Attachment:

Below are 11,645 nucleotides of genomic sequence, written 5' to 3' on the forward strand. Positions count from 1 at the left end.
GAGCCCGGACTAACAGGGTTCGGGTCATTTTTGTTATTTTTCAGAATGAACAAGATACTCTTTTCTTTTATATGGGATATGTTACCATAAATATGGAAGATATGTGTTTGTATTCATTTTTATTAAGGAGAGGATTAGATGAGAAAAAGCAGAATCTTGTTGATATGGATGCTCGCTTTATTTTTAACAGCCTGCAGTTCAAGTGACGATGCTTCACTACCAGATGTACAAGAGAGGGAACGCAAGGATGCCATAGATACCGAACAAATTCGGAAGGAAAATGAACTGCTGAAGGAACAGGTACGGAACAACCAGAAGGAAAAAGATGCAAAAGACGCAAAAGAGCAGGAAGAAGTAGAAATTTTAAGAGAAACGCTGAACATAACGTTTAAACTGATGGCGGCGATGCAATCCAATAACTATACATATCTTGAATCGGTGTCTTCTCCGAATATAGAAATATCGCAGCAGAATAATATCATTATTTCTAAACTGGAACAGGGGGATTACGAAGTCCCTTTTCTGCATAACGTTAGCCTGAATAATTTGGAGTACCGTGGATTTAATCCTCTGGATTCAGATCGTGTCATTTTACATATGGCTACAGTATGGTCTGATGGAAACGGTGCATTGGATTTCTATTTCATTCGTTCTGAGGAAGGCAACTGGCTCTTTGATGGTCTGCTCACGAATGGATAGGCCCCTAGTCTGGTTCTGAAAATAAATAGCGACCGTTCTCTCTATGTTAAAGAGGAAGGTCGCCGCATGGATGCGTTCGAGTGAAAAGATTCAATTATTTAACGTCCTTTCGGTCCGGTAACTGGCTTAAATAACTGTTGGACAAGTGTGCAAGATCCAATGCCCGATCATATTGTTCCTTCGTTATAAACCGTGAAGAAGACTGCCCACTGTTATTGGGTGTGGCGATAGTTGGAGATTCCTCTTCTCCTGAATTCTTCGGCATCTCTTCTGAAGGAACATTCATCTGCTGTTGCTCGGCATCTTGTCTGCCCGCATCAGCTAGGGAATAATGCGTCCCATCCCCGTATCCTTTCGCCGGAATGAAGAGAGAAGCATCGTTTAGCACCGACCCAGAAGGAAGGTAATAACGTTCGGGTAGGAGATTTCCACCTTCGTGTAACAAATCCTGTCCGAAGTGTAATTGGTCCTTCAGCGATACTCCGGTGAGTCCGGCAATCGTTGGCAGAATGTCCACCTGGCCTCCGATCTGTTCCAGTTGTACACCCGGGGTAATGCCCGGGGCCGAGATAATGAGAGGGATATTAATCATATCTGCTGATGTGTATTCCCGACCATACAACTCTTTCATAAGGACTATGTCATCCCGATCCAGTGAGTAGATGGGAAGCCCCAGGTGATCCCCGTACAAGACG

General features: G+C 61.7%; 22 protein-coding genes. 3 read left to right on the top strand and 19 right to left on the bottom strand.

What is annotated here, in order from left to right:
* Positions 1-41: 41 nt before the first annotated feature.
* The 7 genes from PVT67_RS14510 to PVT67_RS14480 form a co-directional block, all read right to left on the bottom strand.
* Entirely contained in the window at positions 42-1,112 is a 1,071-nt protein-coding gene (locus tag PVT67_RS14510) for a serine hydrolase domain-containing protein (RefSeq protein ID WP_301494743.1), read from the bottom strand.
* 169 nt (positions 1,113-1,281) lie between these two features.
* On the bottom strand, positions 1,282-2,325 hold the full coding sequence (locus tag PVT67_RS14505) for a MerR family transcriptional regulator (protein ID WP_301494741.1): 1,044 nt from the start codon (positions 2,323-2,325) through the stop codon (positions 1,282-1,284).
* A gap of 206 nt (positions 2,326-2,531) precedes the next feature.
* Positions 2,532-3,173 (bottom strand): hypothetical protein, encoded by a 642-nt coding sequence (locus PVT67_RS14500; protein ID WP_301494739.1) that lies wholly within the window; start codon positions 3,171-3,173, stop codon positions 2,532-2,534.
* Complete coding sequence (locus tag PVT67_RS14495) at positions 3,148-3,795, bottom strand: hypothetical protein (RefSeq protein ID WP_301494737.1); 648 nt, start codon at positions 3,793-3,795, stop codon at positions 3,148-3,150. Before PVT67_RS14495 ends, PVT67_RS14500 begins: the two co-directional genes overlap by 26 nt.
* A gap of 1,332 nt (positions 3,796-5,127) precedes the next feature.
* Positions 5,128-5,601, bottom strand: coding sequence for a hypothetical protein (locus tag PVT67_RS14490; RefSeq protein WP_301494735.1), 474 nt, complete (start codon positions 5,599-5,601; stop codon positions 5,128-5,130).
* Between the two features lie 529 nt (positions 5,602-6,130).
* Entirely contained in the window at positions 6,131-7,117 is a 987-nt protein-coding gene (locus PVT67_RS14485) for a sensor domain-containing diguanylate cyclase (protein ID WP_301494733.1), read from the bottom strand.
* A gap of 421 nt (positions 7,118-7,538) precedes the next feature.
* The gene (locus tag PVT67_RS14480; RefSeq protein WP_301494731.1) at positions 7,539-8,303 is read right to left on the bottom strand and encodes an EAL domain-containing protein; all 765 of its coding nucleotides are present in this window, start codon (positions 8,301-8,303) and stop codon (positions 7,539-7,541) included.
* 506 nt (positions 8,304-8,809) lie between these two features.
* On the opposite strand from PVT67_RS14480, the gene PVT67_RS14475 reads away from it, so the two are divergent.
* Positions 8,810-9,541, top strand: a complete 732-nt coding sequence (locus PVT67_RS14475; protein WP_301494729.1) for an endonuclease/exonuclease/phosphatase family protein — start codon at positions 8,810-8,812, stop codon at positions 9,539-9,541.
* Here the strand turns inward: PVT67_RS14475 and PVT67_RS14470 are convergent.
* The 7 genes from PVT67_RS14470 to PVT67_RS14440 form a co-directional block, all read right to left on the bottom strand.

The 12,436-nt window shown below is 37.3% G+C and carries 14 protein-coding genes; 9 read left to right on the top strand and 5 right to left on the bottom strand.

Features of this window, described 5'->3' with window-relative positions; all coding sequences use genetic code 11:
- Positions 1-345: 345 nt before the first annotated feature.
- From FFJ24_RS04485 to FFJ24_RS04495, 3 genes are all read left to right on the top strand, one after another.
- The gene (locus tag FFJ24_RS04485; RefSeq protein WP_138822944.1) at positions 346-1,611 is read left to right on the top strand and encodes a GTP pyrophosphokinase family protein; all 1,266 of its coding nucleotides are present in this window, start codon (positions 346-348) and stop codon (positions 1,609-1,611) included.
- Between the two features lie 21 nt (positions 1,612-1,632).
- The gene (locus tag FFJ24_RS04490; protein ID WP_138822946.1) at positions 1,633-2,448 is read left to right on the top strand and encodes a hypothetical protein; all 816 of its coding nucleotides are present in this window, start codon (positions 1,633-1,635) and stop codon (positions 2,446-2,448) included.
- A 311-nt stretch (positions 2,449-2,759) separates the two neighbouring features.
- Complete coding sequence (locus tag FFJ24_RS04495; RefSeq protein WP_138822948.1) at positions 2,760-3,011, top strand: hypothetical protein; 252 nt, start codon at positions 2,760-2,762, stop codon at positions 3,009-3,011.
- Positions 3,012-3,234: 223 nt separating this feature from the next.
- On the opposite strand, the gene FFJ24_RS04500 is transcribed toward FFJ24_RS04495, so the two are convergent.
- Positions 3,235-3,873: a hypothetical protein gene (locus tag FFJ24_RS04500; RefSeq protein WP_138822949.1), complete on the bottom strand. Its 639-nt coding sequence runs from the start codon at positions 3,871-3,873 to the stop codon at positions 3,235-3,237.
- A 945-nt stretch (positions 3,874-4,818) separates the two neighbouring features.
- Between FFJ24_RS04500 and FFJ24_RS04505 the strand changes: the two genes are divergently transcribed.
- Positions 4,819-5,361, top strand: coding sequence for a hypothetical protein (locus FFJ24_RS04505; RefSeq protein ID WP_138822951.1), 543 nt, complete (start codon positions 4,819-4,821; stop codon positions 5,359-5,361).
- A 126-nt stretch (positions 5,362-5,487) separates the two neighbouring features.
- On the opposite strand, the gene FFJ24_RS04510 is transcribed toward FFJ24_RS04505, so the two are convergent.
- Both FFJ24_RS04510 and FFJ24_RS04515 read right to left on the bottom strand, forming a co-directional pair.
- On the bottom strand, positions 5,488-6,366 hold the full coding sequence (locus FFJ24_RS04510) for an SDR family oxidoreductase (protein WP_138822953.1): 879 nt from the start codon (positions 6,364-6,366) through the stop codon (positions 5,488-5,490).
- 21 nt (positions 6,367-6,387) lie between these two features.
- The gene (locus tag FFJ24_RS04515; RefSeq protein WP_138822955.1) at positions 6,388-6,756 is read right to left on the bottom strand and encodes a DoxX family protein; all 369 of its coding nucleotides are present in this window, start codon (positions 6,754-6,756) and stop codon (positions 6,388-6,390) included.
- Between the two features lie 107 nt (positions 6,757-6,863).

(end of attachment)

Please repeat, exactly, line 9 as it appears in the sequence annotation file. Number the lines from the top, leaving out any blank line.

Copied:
* On the bottom strand, positions 1,282-2,325 hold the full coding sequence (locus tag PVT67_RS14505) for a MerR family transcriptional regulator (protein ID WP_301494741.1): 1,044 nt from the start codon (positions 2,323-2,325) through the stop codon (positions 1,282-1,284).